Supporting good government

A Christian Science perspective: By truly letting God’s law of good govern us, we are contributing to the reign of peace in our world.

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Citizens of all countries want the best for their country and its inhabitants. I’ve come to find that one valuable way for each of us to support our individual nations and the world is through prayer that helps us get less caught up in what politicians are (or aren’t) doing and have more awareness of God’s presence and power.

In particular, I have been helped by a prayer called the “Daily Prayer,” written by the founder of this newspaper, Mary Baker Eddy. It reads: “ ‘Thy kingdom come;’ let the reign of divine Truth, Life, and Love be established in me, and rule out of me all sin; and may Thy Word enrich the affections of all mankind, and govern them!” (“Manual of The Mother Church,” p. 41).

Just 36 words – but oh, so powerful!

“Thy kingdom come” is a quote from the one prayer that Christ Jesus spelled out to his immediate followers, the Lord’s Prayer. Following this phrase, the “Daily Prayer” helps us see what that kingdom looks like and can mean for us in practice. If we let ourselves be governed by the reign of divine Life, Truth, and Love (which are synonyms for God, who is wholly good), we cannot be governed by traits such as greed, hatred, or fear. They have no place in God or in our true identity as God’s spiritual creation.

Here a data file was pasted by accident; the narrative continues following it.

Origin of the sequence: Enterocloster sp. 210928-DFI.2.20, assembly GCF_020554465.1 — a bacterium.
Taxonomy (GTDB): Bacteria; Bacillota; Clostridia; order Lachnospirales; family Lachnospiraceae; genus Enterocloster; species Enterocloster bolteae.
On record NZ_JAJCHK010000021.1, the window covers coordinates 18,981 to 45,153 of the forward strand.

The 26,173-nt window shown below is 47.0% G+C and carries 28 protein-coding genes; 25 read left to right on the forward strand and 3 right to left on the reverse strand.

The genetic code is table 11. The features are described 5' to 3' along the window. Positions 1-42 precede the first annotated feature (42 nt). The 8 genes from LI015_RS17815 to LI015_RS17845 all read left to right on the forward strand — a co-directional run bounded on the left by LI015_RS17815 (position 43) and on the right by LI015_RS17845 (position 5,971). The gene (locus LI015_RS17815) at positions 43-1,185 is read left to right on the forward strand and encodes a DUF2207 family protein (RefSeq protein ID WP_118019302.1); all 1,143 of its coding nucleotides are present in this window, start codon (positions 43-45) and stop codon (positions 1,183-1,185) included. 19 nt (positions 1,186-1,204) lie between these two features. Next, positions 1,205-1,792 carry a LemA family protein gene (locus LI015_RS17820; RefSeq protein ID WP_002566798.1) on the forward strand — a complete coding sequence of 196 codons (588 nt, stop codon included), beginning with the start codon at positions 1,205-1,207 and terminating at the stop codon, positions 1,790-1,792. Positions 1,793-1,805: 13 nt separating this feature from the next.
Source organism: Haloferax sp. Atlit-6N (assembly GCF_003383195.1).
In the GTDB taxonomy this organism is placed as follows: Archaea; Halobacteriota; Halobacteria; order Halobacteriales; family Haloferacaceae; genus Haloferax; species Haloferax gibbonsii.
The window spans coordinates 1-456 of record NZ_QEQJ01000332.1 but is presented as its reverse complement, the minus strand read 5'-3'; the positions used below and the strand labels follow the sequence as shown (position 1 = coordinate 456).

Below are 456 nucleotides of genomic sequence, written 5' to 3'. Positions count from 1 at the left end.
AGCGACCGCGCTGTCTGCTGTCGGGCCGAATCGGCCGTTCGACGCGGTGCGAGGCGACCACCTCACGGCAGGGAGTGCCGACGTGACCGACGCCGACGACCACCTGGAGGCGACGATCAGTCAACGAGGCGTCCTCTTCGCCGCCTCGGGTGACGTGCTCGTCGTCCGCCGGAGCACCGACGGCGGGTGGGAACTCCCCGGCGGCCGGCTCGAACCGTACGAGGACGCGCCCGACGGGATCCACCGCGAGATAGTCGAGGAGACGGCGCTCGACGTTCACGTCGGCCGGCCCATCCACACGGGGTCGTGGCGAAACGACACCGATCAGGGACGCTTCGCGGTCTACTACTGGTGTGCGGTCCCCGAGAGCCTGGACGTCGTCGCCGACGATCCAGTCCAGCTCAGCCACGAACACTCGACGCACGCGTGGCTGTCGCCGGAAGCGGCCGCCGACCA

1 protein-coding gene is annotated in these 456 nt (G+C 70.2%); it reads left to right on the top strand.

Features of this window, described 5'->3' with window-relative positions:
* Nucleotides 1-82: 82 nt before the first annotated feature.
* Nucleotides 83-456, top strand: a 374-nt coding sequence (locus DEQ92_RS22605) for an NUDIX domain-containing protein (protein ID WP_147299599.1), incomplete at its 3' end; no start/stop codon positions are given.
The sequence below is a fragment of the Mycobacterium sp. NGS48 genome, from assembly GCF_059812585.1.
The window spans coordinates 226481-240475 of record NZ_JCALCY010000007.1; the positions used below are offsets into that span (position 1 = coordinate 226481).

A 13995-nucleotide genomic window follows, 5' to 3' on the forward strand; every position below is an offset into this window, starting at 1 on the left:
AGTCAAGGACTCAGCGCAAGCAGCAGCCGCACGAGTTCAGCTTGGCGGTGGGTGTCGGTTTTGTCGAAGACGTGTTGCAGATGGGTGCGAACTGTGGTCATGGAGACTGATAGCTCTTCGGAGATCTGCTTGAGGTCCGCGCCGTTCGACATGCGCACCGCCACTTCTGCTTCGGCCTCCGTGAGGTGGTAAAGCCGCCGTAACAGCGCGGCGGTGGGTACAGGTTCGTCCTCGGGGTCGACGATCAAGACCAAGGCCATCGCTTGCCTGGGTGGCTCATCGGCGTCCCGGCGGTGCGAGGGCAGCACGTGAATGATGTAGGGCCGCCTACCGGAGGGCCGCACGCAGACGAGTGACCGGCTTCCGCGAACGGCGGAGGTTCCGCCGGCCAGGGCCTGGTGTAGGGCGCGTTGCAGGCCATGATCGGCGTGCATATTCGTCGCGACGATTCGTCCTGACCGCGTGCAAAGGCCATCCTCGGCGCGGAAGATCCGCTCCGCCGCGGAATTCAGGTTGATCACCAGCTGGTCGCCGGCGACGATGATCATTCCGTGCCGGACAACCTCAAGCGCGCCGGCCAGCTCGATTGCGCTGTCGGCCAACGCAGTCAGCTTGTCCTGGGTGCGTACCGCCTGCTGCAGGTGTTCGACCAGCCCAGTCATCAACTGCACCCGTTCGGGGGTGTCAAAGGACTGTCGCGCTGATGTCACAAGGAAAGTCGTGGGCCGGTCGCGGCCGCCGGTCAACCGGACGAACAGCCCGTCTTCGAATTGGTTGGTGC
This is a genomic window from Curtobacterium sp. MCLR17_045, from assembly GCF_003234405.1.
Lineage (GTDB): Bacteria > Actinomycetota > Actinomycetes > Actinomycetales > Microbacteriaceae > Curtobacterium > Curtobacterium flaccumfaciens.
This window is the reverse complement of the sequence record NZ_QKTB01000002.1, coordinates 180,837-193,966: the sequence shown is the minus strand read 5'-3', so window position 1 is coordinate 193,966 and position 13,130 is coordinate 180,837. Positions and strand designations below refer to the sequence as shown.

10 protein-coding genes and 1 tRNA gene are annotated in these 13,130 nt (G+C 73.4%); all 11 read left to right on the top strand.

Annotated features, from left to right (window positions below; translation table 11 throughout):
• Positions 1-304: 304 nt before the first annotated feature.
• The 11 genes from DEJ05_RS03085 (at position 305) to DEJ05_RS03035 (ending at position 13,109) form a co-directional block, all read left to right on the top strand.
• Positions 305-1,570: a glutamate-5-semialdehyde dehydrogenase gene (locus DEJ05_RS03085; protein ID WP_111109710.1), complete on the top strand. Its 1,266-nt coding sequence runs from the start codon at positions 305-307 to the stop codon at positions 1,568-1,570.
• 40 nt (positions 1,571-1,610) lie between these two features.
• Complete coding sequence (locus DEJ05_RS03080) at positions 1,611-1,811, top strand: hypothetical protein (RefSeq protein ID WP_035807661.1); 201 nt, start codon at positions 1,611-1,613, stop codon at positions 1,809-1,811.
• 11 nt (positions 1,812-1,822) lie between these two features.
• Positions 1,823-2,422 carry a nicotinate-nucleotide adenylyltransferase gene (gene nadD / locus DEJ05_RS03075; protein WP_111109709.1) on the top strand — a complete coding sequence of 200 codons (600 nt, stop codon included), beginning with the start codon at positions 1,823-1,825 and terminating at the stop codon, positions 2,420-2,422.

So being a good citizen begins with each one of us letting God guide us, enabling us to help set a high standard – to live more consistently with the spiritual reality of God, good, as supreme. “Rule out of me all sin” speaks to me of the humility that makes us honest and unselfish, and is inherent in everyone. These characteristics make for good citizens and peaceful cooperation.

The writings of Mrs. Eddy also make clear that divine Life, Truth, and Love meet every human need, and spiritually understanding this provides us with the stability and strength to branch out and bless others. God’s kingdom isn’t limited to certain groups, or “citizens.” You don’t have to be privileged, rich, or well connected to live there. Moreover, no one is in God’s kingdom illegally, no one is unwelcome. In fact, God doesn’t know any of us as mortals of a certain race, class, political affiliation, or any other label. He only knows each of us spiritually, as the loved, individual reflection of Himself, divine Spirit.

I also find another part of this “Daily Prayer” particularly helpful when thinking about politics: “may Thy Word enrich the affections of all mankind....” To care about the enrichment of everyone’s love is to work to ensure that no one is left behind. To me, this has meant acknowledging the spiritual fact that despite how it may seem, no one is overlooked – God’s Word reaches all, touching us with His infinite love, enriching us with His healing presence. By letting God’s Word, His law of good, govern us, we are impelled to reach out to others, even those who might seem like strangers to us, which contributes to the reign of peace in our world.

Praying this way has enabled me to feel less mesmerized by, or caught up in, disagreements between people on different sides of the political spectrum – be they lawmakers or neighbors. I get less hung up on individual decisions or laws I disagree with, and I look at government from a less personal and more open-minded perspective.

Does this kind of prayer make a difference? I believe it does. Instead of focusing our thought on personal opinions about what various politicians are doing, it allows us to support good government and lawmaking in our communities and worldwide – and that is in everyone’s interest.

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